The second is the standardization of battlefield positions during camera matches. This has been a long time coming, I think. Magic is already difficult enough for newer spectators to follow without the positioning of players’ lands and creatures not remaining consistent from game to game. While I can sympathize with the argument that players learned to play a certain way and that’s what they’re comfortable with, the needs of the many have to outweigh the needs of the few in this case. If I argued that I started playing when Chaos Orb was legal and I’m most comfortable playing with all of my cards spread out randomly far apart from one another around the table, you wouldn’t expect me to be able to play like that on camera, would you?

If Magic is to grow, it needs to be as accessible as possible to a new viewer. Twitch is simply the way that an entire generation of players interacts with games. It is how they become part of communities for games that they currently enjoy, and it is how they find new games they want to try. While it’s a tough hill for a game like Magic to climb to become accessible to that audience, even a small change like ensuring that the battlefield is organized the same way from one game to the next can make a difference.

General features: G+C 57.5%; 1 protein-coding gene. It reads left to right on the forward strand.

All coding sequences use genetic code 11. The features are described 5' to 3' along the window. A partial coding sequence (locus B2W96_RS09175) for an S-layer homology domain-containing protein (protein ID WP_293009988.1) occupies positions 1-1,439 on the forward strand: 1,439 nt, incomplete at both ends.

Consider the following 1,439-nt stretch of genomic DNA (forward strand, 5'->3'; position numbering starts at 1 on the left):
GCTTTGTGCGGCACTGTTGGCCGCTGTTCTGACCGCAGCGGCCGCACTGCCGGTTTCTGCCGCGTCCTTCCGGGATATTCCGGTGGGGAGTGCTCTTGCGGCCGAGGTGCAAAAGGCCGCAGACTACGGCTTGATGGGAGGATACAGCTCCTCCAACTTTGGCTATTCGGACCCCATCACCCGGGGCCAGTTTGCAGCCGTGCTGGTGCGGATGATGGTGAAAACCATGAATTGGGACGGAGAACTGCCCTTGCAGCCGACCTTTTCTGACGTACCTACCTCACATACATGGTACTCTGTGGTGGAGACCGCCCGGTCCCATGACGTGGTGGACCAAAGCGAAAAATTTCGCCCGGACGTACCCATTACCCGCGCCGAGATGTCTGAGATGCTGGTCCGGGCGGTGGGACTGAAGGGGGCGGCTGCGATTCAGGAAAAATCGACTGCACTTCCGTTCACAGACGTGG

I actually think the biggest change has a lot to do with that viewer’s impression, as well. The last major change to Magic’s mulligan rules was nearly twenty years ago, with the shift from the “all land or no land” mulligan to the “Paris Mulligan”, which is what we play with now. Why the sudden impetus to make a major change now? Well, as much as it sucks that sometimes games of Magic are decided before they’ve really begun because one play simply can’t play their cards, it sucks even more when that result is broadcast live across the world from your biggest and most prestigious events. Magic coverage really shines a bright light on the game’s best as well as its worst. The number of “non-games” of Magic may be tolerable in the abstract, but it doesn’t reflect well on a game that wants to bill itself as high strategy to a potentially skeptical audience.

I don’t want to delve too deeply into the implications of the new mulligan rule here. I think it will mostly lead to people feeling more confident in keeping somewhat sketchier hands, and will result in them being punished for that less often. Ultimately, it will lead to fewer truly non-interactive games of Magic, and that’s a good thing. But I do find the timing and likely motivation interesting.

In any case, that’s enough about the issues of our time. Last week, I took a look at many of the Magic Origins cards that had been spoiled so far and had caught my attention. This week, I want to take a second look now that we know much of the rest of the set.